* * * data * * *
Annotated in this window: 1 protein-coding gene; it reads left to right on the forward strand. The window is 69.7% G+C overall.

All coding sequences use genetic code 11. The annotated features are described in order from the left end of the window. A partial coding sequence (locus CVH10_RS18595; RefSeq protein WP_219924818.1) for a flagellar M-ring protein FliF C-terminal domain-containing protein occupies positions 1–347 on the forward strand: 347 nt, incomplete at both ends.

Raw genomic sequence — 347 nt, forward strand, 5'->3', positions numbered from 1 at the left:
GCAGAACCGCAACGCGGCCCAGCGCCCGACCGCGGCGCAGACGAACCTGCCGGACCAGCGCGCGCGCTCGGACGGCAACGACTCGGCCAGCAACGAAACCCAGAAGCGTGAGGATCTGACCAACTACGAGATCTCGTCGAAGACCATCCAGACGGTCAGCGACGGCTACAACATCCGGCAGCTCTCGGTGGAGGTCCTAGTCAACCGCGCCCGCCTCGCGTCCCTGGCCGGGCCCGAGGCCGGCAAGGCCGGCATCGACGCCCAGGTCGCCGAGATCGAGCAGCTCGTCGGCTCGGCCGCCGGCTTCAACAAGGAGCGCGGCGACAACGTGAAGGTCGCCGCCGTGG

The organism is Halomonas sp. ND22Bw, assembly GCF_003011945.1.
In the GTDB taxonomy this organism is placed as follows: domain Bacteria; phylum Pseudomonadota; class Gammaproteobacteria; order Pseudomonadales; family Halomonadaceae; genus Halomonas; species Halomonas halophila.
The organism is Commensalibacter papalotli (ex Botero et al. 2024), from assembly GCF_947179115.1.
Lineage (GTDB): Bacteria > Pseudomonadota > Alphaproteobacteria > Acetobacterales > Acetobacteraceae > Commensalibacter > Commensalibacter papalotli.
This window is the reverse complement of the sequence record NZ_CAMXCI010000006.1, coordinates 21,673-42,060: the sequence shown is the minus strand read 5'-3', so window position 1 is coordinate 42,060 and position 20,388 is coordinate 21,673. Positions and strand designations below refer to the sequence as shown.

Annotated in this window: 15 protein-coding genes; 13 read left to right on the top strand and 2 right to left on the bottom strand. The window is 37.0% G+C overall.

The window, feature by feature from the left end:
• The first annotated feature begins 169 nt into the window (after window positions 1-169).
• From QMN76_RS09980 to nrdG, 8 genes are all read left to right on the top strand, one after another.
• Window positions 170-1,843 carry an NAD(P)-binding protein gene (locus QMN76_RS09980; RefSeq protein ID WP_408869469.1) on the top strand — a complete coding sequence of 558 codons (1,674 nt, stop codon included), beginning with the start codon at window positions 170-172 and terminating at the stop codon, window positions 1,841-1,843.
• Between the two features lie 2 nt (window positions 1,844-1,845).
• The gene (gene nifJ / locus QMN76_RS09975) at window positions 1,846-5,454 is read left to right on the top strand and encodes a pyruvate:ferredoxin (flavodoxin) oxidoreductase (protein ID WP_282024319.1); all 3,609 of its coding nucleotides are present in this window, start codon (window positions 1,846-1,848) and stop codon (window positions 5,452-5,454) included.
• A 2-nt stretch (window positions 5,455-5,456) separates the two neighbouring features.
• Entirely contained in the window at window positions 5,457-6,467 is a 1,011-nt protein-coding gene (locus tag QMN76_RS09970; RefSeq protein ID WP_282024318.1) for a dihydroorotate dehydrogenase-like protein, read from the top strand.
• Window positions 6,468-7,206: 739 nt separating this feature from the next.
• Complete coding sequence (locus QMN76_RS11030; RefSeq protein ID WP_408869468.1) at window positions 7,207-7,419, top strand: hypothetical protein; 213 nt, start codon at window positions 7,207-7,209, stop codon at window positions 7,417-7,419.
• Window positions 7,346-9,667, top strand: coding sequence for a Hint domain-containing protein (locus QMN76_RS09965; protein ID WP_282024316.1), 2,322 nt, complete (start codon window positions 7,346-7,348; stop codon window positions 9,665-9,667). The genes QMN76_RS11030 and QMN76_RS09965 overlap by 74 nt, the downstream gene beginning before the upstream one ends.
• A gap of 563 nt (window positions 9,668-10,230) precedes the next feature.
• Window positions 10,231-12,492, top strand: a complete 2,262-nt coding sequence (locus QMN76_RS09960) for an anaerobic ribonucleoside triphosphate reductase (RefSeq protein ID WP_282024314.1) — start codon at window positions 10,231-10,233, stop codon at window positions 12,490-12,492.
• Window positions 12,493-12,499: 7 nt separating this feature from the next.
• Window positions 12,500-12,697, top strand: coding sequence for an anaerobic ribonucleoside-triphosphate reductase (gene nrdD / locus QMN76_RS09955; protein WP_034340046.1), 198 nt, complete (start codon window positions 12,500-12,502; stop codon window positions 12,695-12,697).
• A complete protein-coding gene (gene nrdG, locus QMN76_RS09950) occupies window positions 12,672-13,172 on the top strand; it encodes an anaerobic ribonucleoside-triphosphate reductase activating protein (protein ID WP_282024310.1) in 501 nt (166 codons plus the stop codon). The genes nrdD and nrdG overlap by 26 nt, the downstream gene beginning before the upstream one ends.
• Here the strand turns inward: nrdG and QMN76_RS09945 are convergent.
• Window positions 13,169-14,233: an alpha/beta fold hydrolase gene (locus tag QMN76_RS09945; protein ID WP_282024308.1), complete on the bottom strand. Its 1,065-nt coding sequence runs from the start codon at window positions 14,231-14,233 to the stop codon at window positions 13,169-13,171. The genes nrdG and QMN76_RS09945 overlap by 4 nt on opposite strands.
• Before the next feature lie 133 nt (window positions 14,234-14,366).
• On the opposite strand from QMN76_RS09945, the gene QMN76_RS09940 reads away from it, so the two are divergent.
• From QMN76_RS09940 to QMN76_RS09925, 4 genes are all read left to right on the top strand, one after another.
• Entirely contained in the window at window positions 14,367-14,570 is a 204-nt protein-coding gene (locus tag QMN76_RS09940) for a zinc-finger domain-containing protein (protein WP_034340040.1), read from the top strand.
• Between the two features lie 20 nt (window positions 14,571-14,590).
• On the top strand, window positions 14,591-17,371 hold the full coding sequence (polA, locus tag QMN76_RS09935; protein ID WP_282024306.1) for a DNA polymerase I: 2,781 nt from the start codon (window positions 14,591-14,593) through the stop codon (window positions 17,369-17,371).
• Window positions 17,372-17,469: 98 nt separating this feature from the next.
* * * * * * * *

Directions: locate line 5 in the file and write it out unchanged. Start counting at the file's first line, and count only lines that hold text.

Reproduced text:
The organism is Halomonas sp. ND22Bw, assembly GCF_003011945.1.